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How do I Choose the Best Chemical Hair Relaxer?

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  • Written By: Jessica Reed
  • Edited By: Heather Bailey
  • Images By: Spotmatikphoto, And.one, Roman Gorielov, Valua Vitaly, Adam Engelhart, Khorzhevska, Indiraswork
  • Last Modified Date: 02 December 2016
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Choosing a chemical hair relaxer based on hair type and the length of time since the woman has last had her hair chemically treated is the best way she can prevent damage or breakage. It is important to note that a chemical hair relaxer will help the hair relax and straighten, but does not provide stick straight hair the way a chemical hair straightening process does. Chemical relaxers are divided into three categories: the lye relaxer sodium hydroxide, no-lye relaxer guanidine hydroxide, and ammonium thioglycolate. Chemical hair relaxer kits come in mild, regular, and super. While stronger kits using sodium hydroxide — considered the strongest of the chemicals used — will provide straighter hair, it carries the highest risk for damage.

Sodium hydroxide, the lye relaxer, works the best for extremely curly hair and on African American hair. It comes in a pH range from 10 to 14 with 14 being the strongest. It will take less time and will produce the straightest results of most chemical hair relaxer kits, but carries a high risk of damage such as dry hair, hair breakage, hair thinning or loss, and possibly chemical burns to sensitive skin. When a woman chooses a sodium hydroxide chemical hair relaxer, she should always find one that comes with a petroleum base cream which protects the skin from irritation. “No base” kits claim to have less damaging formulas, but women can still choose to use a base cream as an extra precaution.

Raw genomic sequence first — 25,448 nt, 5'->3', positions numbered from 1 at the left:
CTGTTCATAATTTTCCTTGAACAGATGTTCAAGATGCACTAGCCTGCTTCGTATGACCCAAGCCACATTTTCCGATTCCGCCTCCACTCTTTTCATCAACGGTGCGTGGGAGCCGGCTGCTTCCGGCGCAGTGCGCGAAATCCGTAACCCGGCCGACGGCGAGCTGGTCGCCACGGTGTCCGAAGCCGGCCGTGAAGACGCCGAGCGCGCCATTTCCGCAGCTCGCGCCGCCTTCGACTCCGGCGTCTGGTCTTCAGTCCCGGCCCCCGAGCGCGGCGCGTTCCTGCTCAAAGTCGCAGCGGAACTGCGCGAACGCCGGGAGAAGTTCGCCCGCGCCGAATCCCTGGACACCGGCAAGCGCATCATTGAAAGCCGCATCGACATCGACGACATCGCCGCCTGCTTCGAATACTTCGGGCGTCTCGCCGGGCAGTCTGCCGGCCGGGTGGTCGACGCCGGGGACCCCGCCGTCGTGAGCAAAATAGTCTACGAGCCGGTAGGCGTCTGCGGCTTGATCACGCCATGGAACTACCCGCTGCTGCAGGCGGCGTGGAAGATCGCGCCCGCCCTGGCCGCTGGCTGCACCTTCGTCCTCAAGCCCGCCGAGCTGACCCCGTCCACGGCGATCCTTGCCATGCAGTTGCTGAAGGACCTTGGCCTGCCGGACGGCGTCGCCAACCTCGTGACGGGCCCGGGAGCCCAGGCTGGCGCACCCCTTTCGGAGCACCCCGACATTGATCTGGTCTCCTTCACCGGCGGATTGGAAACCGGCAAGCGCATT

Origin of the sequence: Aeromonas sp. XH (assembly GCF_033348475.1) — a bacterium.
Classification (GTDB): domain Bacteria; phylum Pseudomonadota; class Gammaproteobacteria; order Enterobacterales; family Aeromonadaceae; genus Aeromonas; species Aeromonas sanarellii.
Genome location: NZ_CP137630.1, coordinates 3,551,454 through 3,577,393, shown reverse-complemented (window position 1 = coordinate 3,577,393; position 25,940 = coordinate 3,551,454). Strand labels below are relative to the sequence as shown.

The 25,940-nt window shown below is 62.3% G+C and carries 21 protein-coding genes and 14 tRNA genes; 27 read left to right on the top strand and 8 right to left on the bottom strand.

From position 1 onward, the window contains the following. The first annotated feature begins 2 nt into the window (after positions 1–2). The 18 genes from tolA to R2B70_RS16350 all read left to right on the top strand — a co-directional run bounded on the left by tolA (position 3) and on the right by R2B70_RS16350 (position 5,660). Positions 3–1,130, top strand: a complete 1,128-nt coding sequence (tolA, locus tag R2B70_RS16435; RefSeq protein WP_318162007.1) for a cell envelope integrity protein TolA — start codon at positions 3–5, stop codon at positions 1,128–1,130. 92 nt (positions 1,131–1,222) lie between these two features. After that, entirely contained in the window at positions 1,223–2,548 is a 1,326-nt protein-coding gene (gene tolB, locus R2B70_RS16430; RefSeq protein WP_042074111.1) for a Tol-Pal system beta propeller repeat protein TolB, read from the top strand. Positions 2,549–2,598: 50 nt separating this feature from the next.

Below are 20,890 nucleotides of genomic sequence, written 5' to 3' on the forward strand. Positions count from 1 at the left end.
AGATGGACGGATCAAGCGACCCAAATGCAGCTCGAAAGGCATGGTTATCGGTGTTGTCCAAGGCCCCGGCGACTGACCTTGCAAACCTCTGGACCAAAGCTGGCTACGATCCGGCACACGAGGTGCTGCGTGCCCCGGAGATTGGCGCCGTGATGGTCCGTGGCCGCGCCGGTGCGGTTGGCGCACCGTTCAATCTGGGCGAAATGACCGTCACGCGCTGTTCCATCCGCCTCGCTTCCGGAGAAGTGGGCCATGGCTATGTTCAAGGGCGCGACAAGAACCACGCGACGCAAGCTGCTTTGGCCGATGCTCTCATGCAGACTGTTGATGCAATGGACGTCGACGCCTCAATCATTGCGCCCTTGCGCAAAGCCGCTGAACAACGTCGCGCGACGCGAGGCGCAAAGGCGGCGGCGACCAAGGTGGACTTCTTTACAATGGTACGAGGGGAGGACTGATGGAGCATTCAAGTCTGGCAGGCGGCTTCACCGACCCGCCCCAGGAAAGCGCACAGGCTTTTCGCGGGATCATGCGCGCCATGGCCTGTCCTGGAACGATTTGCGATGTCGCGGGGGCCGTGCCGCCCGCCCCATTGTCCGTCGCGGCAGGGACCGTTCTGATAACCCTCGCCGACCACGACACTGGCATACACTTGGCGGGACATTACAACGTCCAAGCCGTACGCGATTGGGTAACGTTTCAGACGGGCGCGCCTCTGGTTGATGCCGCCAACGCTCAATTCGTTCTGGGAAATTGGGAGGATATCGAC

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Guanidine hydroxide and ammonium thioglycolate are considered no lye chemical hair relaxers and, while they still carry the same risks as sodium hydroxide, are generally less risky to use. Those who have fine hair or chemically treated hair should consider a kit with one of these chemicals in it. When choosing between a mild and regular kit, those with hair prone to breakage should go with the mild kit as should those who have dyed their hair within the past three to six months. The milder kits will have less effect on those with naturally curly hair but may help those with wavy hair. Those with extremely curly, untreated hair may opt for a super strength sodium hydroxide kit for best results, while those with fragile or chemically treated hair should choose a mild to regular strength kit that uses a no-lye chemical hair relaxer.

Women should reduce the risk of damaging their skin and hair by conditioning the hair both before and after the relaxing treatment. They should also follow the instructions and perform a strand test to see how to get the desired results from the kit. After finishing the treatment, a woman should always use the neutralizer found in the kit to remove any lingering chemicals from her hair. Regular conditioning and refraining from using heated styling products, such as hair dryers, on a daily basis after treatment will prevent breakage and dryness while the hair recovers from the chemicals.

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LauraStylist
Post 2

Chemical straightening is bad no matter what you do. After you get this done your hair will never be the same again! It's much safer to use a treatment that has keratin which is naturally present in healthy hair.

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